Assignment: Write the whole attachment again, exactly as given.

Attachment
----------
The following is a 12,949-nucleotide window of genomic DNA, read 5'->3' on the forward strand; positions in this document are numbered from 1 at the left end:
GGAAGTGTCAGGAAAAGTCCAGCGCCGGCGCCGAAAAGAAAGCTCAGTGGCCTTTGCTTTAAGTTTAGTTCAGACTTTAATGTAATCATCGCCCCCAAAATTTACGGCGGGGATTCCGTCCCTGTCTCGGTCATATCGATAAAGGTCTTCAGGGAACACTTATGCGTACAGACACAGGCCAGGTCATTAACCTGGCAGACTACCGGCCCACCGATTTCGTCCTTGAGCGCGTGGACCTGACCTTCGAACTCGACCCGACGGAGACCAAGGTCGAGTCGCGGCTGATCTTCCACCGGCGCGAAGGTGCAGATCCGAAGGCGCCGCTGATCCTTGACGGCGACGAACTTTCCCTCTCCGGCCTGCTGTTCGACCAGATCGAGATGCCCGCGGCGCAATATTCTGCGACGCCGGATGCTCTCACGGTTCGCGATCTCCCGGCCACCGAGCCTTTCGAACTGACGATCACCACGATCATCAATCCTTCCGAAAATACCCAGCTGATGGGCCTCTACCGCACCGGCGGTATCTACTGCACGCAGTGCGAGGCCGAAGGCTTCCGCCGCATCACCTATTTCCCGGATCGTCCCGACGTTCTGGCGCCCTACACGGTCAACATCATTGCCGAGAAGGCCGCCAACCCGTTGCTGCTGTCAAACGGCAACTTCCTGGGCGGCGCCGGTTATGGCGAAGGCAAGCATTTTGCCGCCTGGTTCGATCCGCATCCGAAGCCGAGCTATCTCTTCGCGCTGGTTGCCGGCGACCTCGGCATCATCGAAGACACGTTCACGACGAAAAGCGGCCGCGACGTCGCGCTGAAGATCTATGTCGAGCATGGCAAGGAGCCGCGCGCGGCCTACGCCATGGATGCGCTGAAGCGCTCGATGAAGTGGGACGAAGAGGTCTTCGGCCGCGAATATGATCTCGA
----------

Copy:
The following is a 12,949-nucleotide window of genomic DNA, read 5'->3' on the forward strand; positions in this document are numbered from 1 at the left end:
GGAAGTGTCAGGAAAAGTCCAGCGCCGGCGCCGAAAAGAAAGCTCAGTGGCCTTTGCTTTAAGTTTAGTTCAGACTTTAATGTAATCATCGCCCCCAAAATTTACGGCGGGGATTCCGTCCCTGTCTCGGTCATATCGATAAAGGTCTTCAGGGAACACTTATGCGTACAGACACAGGCCAGGTCATTAACCTGGCAGACTACCGGCCCACCGATTTCGTCCTTGAGCGCGTGGACCTGACCTTCGAACTCGACCCGACGGAGACCAAGGTCGAGTCGCGGCTGATCTTCCACCGGCGCGAAGGTGCAGATCCGAAGGCGCCGCTGATCCTTGACGGCGACGAACTTTCCCTCTCCGGCCTGCTGTTCGACCAGATCGAGATGCCCGCGGCGCAATATTCTGCGACGCCGGATGCTCTCACGGTTCGCGATCTCCCGGCCACCGAGCCTTTCGAACTGACGATCACCACGATCATCAATCCTTCCGAAAATACCCAGCTGATGGGCCTCTACCGCACCGGCGGTATCTACTGCACGCAGTGCGAGGCCGAAGGCTTCCGCCGCATCACCTATTTCCCGGATCGTCCCGACGTTCTGGCGCCCTACACGGTCAACATCATTGCCGAGAAGGCCGCCAACCCGTTGCTGCTGTCAAACGGCAACTTCCTGGGCGGCGCCGGTTATGGCGAAGGCAAGCATTTTGCCGCCTGGTTCGATCCGCATCCGAAGCCGAGCTATCTCTTCGCGCTGGTTGCCGGCGACCTCGGCATCATCGAAGACACGTTCACGACGAAAAGCGGCCGCGACGTCGCGCTGAAGATCTATGTCGAGCATGGCAAGGAGCCGCGCGCGGCCTACGCCATGGATGCGCTGAAGCGCTCGATGAAGTGGGACGAAGAGGTCTTCGGCCGCGAATATGATCTCGA